Let me remind you that you don't _have_ to have 3 passages on the notes. You must have one, and I can think of at least two off the top of my head that are important.

Reina Factor said

at 10:26 am on Mar 27, 2009

hey guys, i put up some passages, but if you think of any other important ones then delete one of the other ones and make sure that we only have 3!! thanks!!

Brian Croxall said

at 11:10 pm on Apr 16, 2009

These notes are very good. I especially like the passages that you chose (the three most important, in my opinion) and what you write about them. The summary of the lecture is also good; the last paragraph about Rich and Bishop serves as a good reminder of what Amy said about these poets in the end of class, which was kind of rushed. The only thing that I quibble with is what you say about "performativity" removing some authenticity from the poetry. I'm simply not sure what that means; it needs to be clarified.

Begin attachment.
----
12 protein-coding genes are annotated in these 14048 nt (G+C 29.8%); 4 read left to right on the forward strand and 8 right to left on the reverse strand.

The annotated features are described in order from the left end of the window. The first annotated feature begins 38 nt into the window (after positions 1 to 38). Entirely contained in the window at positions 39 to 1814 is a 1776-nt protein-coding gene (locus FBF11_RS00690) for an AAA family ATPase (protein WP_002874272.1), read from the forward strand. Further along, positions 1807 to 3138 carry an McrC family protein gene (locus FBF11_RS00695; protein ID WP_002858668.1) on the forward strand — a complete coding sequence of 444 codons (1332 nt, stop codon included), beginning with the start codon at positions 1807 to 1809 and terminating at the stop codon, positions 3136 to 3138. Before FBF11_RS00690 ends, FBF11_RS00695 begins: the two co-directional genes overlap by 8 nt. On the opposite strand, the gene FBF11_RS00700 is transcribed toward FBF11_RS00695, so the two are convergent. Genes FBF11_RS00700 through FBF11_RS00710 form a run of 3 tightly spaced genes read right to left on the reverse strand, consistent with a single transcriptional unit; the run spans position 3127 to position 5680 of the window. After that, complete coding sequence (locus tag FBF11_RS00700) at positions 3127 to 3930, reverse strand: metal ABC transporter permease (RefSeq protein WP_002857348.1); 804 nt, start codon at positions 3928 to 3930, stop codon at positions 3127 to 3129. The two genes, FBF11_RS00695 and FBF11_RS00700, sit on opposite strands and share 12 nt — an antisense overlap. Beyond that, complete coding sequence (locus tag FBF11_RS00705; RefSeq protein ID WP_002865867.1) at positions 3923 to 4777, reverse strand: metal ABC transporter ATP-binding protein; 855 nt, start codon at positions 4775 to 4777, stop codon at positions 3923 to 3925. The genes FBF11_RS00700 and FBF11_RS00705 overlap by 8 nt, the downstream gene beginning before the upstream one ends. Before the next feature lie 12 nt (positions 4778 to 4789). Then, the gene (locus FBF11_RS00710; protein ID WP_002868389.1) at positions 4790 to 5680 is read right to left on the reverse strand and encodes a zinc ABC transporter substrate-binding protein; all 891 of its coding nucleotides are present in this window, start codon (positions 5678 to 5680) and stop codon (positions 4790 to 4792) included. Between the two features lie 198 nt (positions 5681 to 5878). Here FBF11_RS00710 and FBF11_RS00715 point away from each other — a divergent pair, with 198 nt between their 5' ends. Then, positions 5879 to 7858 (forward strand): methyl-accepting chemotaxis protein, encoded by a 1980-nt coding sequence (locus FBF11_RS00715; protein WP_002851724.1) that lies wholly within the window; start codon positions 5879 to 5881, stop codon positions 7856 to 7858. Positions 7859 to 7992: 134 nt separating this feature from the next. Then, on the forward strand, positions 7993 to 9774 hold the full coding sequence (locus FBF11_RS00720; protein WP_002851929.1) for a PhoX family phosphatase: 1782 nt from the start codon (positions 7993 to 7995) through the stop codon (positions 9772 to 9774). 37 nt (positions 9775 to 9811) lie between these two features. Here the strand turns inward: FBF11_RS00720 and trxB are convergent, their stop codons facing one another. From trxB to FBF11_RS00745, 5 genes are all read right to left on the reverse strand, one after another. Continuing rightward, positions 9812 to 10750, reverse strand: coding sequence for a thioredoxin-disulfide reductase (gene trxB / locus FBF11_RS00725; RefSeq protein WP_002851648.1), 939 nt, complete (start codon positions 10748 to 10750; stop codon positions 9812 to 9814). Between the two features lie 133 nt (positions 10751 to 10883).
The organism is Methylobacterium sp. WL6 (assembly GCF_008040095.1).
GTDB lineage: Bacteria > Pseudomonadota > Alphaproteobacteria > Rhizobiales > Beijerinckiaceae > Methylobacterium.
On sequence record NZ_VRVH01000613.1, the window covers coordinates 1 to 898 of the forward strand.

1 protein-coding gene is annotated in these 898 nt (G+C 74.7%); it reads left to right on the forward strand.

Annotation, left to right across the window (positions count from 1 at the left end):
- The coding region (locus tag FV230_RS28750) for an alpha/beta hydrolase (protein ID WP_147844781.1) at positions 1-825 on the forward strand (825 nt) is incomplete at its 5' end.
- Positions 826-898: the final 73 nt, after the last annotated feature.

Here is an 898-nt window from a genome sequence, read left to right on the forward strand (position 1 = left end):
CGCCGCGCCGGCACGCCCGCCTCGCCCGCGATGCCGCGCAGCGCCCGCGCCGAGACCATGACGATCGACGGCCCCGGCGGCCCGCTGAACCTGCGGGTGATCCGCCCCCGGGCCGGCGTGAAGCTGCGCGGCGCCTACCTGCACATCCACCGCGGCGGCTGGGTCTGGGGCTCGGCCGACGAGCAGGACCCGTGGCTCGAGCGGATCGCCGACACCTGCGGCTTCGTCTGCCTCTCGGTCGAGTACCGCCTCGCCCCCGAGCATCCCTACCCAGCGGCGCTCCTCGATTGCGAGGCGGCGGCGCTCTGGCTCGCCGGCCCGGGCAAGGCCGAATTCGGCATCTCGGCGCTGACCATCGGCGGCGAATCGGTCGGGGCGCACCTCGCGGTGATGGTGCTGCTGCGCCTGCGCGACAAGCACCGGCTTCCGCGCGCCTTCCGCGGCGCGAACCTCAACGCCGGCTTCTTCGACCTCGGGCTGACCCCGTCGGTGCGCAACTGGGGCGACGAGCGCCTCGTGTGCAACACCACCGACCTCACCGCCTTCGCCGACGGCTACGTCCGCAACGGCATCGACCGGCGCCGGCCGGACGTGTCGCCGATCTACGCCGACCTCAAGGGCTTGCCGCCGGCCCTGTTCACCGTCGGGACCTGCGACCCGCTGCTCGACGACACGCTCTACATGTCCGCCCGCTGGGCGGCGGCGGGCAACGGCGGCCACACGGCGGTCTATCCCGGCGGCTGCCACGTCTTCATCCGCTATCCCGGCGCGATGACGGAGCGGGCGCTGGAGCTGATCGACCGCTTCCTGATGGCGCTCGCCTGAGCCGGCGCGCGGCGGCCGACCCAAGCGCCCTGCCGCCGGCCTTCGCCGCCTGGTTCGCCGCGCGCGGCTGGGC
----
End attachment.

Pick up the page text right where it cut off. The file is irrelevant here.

Brian Croxall said

at 11:12 pm on Apr 16, 2009

And since I talked about this in the next day's discussion section, here is the "too simple story" as to why Rich and Bishop are on the syllabus. We told the story of mid-century poetry as being invested in representing group experience (Ginsberg, Brooks) or personal experience (Lowell, Plath, and Roethke), categories that are frequently thought of as being the realms of the beats and the confessionals, respectively.

Rich and Bishop are on the syllabus to disrupt this story, to help you see that there is more going on than just the beats or the confessionals. Rich's work is staunchly feminist. And Bishop's is especially given to formalism. Through their work we see that poetry is doing many things at once at this point in time.